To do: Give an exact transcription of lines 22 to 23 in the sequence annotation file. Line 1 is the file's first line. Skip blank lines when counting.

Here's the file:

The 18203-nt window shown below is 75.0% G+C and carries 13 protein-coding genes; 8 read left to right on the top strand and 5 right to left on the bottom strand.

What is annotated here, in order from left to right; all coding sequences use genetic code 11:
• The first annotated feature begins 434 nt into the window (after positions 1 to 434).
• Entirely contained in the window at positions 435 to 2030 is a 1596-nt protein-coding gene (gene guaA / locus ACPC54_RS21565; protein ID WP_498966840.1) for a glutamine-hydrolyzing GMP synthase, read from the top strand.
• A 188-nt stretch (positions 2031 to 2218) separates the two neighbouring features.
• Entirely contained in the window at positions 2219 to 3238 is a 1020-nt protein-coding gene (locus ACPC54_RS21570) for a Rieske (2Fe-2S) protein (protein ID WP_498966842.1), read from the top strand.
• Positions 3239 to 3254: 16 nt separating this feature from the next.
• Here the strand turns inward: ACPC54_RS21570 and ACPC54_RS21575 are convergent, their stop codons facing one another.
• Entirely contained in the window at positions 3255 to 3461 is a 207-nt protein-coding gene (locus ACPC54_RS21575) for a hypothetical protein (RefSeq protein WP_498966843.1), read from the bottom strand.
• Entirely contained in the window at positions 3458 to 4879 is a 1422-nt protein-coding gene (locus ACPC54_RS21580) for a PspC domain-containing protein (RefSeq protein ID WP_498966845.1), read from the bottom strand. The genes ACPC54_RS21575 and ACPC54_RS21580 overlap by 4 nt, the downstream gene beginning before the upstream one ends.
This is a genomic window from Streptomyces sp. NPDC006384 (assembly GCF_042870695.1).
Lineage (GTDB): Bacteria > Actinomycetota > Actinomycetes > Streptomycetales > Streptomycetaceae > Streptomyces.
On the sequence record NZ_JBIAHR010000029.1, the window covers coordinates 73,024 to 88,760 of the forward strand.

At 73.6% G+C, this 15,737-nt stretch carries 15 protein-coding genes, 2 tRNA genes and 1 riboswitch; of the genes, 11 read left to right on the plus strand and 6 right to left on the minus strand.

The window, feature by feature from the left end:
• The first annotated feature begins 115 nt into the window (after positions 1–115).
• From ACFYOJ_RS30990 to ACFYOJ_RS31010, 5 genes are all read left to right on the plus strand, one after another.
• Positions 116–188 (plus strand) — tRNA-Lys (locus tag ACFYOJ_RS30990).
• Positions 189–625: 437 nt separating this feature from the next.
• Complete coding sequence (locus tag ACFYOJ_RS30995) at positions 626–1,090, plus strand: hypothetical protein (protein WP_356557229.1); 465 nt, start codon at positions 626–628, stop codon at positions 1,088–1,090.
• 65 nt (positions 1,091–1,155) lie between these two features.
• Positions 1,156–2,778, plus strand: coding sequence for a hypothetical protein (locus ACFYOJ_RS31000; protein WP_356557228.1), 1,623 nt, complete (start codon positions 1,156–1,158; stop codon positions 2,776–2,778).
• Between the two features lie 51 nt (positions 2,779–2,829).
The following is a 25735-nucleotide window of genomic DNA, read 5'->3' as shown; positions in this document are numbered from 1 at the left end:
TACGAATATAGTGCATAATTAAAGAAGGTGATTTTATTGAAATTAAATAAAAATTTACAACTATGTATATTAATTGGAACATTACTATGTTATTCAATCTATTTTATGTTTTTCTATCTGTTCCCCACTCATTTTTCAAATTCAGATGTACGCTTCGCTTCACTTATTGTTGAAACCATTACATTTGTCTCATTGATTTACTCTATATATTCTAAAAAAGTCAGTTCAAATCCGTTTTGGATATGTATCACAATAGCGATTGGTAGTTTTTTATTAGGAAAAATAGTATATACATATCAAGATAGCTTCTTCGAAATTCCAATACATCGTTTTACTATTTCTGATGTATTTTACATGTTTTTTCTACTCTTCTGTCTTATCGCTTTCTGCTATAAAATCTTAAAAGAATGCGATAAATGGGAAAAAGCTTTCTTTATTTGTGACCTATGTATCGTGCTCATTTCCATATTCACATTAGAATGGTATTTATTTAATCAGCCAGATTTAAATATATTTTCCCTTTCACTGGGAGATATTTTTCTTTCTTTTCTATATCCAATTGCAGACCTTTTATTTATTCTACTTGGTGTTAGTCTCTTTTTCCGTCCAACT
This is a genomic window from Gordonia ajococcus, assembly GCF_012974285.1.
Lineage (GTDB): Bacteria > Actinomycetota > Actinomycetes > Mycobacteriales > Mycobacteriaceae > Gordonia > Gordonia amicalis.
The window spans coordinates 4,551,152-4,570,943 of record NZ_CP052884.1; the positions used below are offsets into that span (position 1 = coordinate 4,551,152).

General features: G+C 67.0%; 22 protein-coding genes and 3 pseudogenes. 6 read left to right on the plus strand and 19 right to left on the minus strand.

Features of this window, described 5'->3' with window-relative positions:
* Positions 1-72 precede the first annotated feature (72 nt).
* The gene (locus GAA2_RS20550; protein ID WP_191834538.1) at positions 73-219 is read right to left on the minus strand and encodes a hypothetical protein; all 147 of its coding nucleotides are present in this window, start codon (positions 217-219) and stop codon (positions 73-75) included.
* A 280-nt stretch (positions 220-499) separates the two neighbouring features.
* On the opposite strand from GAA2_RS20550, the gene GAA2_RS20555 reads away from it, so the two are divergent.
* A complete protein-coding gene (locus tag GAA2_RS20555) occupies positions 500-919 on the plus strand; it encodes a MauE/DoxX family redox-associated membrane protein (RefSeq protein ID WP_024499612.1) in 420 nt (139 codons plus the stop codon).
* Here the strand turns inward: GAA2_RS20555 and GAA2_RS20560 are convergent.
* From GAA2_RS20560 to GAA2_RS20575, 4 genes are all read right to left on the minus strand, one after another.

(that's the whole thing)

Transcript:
• Positions 1,156–2,778, plus strand: coding sequence for a hypothetical protein (locus ACFYOJ_RS31000; protein WP_356557228.1), 1,623 nt, complete (start codon positions 1,156–1,158; stop codon positions 2,776–2,778).
• Between the two features lie 51 nt (positions 2,779–2,829).